Ac de cravata din argint cu labradorite
Dimenisuni: lungime 5,5 cm / latime 0,6 cm
Labradorite is a gemstone that was named after Labrador in Canada, where it was found on the Isle of Paul, near Nain in 1770. It has since been found in other places, including Finland, Madagascar, and Australia. After its discovery, labradorite became popular with the missionaries. Labradorite is a plagioclase feldspar which shows adularescence (a white or bluish light seen when turned). This optical effect is so unique to labradorite that it has been termed „labradorescence”. It is the result of diffraction of light in the layers of rock. When viewed at certain angles, labradorite exhibits such captivating colour that has led to Inuit legends stating that the Northern Lights shone down on the shores of Labrador and were captured inside these colourful stones. The most highly valued labradorite is material that shows the full spectrum of colour in its labradorescence. Labradorite that does not exhibit labradorescence can still make beautiful gemstones because of aventurescence, which is a glitter caused by diffraction of light from mineral platelets.
Labradorite is grey to grey-black with colourful iridescence, or spectral „labradorescence”. This is a result of diffraction of light in the layers of rock. Popular colours are royal blue and multicolour. Labradorite can also be colourless, orange-red and brownish. The metallic tints of labradorite can show the full spectrum of colour, especially in spectrolite, which is named after the full range of colour that it exhibits.
Labradorite Clarity and Lustre
The lustrous metallic schiller in labradorite is caused by the diffraction of light in the layers of rock. When labradorite is exposed to light and viewed at different angles, the schiller can be seen in different colours. The spectral play of colour is a result of tiny, desirable inclusions. Transparent to translucent labradorite with few inclusions usually appears blue. Usually, the higher the clarity, the less the play of colour. Labradorite is a transparent to opaque material. The translucent gemstones are more desirable because they display the sought-after labradorescence. Labradorite that does not exhibit labradorescence can still make beautiful gemstones because of aventurescence, which is a shimmer caused by diffraction of light from mineral platelets.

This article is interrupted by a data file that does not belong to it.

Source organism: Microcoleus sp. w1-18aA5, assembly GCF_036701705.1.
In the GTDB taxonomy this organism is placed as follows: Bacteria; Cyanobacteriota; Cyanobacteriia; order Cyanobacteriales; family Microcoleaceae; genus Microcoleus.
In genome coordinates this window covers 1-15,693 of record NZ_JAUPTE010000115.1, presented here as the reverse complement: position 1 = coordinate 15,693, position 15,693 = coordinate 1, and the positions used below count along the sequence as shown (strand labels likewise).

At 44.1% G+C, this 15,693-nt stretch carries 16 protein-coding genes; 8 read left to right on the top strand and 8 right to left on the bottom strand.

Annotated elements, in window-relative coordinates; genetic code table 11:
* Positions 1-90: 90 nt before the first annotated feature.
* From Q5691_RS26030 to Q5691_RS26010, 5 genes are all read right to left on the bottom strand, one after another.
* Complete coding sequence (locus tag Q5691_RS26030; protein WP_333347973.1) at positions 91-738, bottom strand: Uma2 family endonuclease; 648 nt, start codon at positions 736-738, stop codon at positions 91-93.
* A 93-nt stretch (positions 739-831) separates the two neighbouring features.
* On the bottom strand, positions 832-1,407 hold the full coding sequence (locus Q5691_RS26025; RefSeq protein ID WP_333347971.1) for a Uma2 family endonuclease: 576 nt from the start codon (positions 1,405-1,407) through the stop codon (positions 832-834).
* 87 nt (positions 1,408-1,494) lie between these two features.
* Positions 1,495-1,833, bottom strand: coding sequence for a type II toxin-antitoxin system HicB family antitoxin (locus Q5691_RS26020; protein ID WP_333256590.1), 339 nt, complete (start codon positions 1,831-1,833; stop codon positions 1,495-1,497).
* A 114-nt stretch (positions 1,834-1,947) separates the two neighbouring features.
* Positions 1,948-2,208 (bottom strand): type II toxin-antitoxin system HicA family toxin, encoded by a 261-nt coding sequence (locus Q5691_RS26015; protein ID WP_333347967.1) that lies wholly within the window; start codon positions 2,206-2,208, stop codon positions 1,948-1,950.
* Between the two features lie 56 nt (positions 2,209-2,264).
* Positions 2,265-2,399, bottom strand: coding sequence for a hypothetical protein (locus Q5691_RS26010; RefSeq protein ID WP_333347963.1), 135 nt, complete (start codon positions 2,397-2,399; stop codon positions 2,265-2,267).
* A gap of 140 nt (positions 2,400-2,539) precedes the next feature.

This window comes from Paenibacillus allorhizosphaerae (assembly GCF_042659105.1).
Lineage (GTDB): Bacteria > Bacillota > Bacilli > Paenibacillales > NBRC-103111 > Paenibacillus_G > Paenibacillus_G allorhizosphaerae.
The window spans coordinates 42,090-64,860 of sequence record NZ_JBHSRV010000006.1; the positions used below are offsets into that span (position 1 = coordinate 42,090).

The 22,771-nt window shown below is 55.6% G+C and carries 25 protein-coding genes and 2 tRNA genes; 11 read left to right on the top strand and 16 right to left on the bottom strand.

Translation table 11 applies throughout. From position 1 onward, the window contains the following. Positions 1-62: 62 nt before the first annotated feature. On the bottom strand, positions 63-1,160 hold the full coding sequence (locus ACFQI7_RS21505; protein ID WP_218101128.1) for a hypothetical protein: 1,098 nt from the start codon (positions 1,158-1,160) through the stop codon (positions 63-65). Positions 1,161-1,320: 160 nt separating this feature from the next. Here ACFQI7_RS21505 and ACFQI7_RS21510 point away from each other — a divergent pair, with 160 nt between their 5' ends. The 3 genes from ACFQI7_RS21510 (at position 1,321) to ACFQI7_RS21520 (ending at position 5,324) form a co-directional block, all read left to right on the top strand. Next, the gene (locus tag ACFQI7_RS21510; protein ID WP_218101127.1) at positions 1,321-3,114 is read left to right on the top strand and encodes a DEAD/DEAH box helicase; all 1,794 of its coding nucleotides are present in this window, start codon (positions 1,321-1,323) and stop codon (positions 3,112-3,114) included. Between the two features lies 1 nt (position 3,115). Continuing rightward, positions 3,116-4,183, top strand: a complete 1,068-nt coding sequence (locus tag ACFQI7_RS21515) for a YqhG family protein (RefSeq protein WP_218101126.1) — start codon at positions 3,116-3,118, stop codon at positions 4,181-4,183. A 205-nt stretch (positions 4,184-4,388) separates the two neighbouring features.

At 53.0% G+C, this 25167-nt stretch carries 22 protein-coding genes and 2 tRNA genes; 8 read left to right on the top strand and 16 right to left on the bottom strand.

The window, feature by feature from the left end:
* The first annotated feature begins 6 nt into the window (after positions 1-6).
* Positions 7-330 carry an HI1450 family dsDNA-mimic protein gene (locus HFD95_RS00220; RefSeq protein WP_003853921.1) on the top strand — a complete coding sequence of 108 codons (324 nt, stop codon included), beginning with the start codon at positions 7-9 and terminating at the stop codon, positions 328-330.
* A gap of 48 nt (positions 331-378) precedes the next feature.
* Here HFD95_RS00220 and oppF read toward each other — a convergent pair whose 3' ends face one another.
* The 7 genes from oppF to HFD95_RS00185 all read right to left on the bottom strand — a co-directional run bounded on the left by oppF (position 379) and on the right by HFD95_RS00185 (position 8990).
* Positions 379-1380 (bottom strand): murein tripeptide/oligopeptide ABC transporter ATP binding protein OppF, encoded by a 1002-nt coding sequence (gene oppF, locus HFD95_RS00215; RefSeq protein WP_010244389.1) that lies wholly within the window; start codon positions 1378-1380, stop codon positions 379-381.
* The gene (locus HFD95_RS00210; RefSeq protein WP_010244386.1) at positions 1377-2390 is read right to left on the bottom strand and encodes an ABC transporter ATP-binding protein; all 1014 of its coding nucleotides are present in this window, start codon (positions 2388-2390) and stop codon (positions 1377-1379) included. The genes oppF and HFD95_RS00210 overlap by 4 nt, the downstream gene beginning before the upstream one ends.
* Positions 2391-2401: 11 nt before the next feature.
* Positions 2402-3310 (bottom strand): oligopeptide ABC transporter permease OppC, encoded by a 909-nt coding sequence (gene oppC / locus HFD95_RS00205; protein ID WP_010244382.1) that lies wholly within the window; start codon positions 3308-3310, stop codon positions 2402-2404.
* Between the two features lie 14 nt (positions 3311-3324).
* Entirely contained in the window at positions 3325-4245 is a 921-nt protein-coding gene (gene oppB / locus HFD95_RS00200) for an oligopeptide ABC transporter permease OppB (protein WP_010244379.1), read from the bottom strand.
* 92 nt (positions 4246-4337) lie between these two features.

Labradorite Gemstone Jewellery Care and Cleaning
Although labradorite has a hardness of 6 – 6.5 on the Mohs scale, which is softer than quartz, it is a durable material. This is thought to be because labradorite is not brittle. To clean your labradorite, simply use soapy water and a soft cloth. Be sure to rinse well to remove soapy residue. As with most gemstones, ultrasonic cleaners and steamers are not recommended. Always remove any jewellery or gemstones before exercising, cleaning or engaging in harsh physical activities such as sports. Labradorite can be easily scratched by harder substances, so it should be stored away from other gemstones. It is best to wrap gemstones in soft cloth or place them inside a fabric-lined jewellery box.ComandaLike